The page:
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Monday, 20 August 2012
Page: 9236


Mr FLETCHER (Bradfield) (11:25): We can all agree on the principle that a vibrant, independent news media is vital to a healthy democracy; it is vital in keeping citizens informed; and it operates generally by testing and holding up to scrutiny the government's policies and actions. It offers a forum for dissenting voices to be heard and it often discloses information that the government of the day may regard as inconvenient. In fact, it is a universal truth that governments of all persuasions are generally unhappy with the media coverage they receive. This government has been unhappy across a whole range of issues, be it pink batts, be it Building the Education Revolution or be it the inconsistency between its pre-election promise on a carbon tax and its actions after the election. So it is not surprising that this government has been frustrated with the press coverage it has received. Perhaps it is timely to remember the maxim of Lord Northcliffe, who said, 'News is what somebody somewhere wants to suppress; all the rest is advertising.'

There can be no question that reporting is a messy business, and journalists and news outlets will often make mistakes, sometimes with very serious consequences—for example, people who are the subject of false allegations or imputations. But the question presented by this motion is whether further regulatory intervention is desirable to foster a vibrant, independent news media—regulatory intervention such as that proposed in the Finkelstein report to establish a new regulator to be called the News Media Council. I believe the answer to that question is 'No', firstly on the grounds that I doubt the government's motives in proposing such greater regulation of the media, and secondly on the grounds that I doubt the merits of the proposal.

Let us turn firstly to the government's motives. Who can forget the then Leader of the Greens, Senator Bob Brown describing criticism of his party by the Australian as the work of the News Limited 'hate media'. We know that the Minister for Broadband, Communications and the Digital Economy, Senator Conroy, is furious with the Australian for its coverage of the NBN. In fact, in Senate estimates he accused the Australian newspaper of 'waging a war' against Labor and trying to destroy the NBN.

So the so-called independent media inquiry was a perfect piece of political payback from an experienced practitioner of that particular art. We might ask the question: if an inquiry was truly needed, why was its principle focus on the print and traditional media, as opposed to, for example, the booming online sector? Is it because that is about the closest you can come to having an inquiry into News Limited without expressly stating that you are targeting that company?

There has been some link suggested to the phone hacking scandal in Britain, but absolutely no evidence or credible allegations of similar conduct in Australia. Senator Conroy said that this inquiry would deal with the impact of technological change, for example, the migration of digital to digital and online platforms. But why is this necessary? Why was such an inquiry necessary when he already had an inquiry underway to consider these very issues, the Convergence Review announced in December 2010?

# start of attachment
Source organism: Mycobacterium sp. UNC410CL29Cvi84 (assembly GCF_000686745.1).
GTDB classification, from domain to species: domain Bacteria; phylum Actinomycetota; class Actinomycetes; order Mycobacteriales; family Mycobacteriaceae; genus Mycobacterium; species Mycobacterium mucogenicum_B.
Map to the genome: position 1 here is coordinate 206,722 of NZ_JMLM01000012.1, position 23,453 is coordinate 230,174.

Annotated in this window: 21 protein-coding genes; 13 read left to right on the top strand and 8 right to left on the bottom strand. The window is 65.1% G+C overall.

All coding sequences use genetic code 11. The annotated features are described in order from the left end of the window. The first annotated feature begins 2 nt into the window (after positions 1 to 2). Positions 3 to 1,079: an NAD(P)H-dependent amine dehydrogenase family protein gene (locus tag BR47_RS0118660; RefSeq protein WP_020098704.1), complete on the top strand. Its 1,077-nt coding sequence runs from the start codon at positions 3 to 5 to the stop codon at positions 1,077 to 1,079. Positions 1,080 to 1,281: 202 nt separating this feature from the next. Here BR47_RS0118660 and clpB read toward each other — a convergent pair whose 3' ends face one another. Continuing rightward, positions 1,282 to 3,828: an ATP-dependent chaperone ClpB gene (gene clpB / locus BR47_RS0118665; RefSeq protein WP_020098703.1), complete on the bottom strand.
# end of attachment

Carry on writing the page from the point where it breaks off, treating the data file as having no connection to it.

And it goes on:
If we can question the government's motives, the merits of its proposal are even more questionable. What we can all agree on as the terms of the motion before us suggest, is that the business models of newspapers are under pressure. Newspapers have a commercial interest in surviving, but there is a great public interest in the survival of newspapers as well; if newspapers disappear and nothing replaces them, there is a risk that our citizens will be less well informed and our democracy will suffer.

The motion appears to suggest that falling revenue is some kind of evidence of a loss of the social licence to operate due to lower editorial standards. If that were true, then presumably the problem would solve itself, as the mover sees it, because newspapers would collapse and this evil would no longer go on. In fact, that analysis is completely wrong. The real issue is that the business model of expensive journalism, cross-subsidised by classified advertising revenue, is no longer sustainable and newspapers are struggling to find a new and workable business model. Like many Australians, I am very concerned about this and I very much hope the transformation exercise currently being carried out by the management of companies like News Limited, Fairfax, APN and others is successfully achieved.

The key issue is this: if you want to maximise the prospects of success and survival of the newspaper sector, the last thing you would do at this stage is burden them with additional expensive regulatory compliance. The fundamental reason that we on this side of the House object to the proposed new model is that a robust, inquisitive, unconstrained free press is critical to our democracy. It is not surprising that it gets up the government's nose. But that is not the question; the question is about sustaining a robust free press.

Debate interrupted.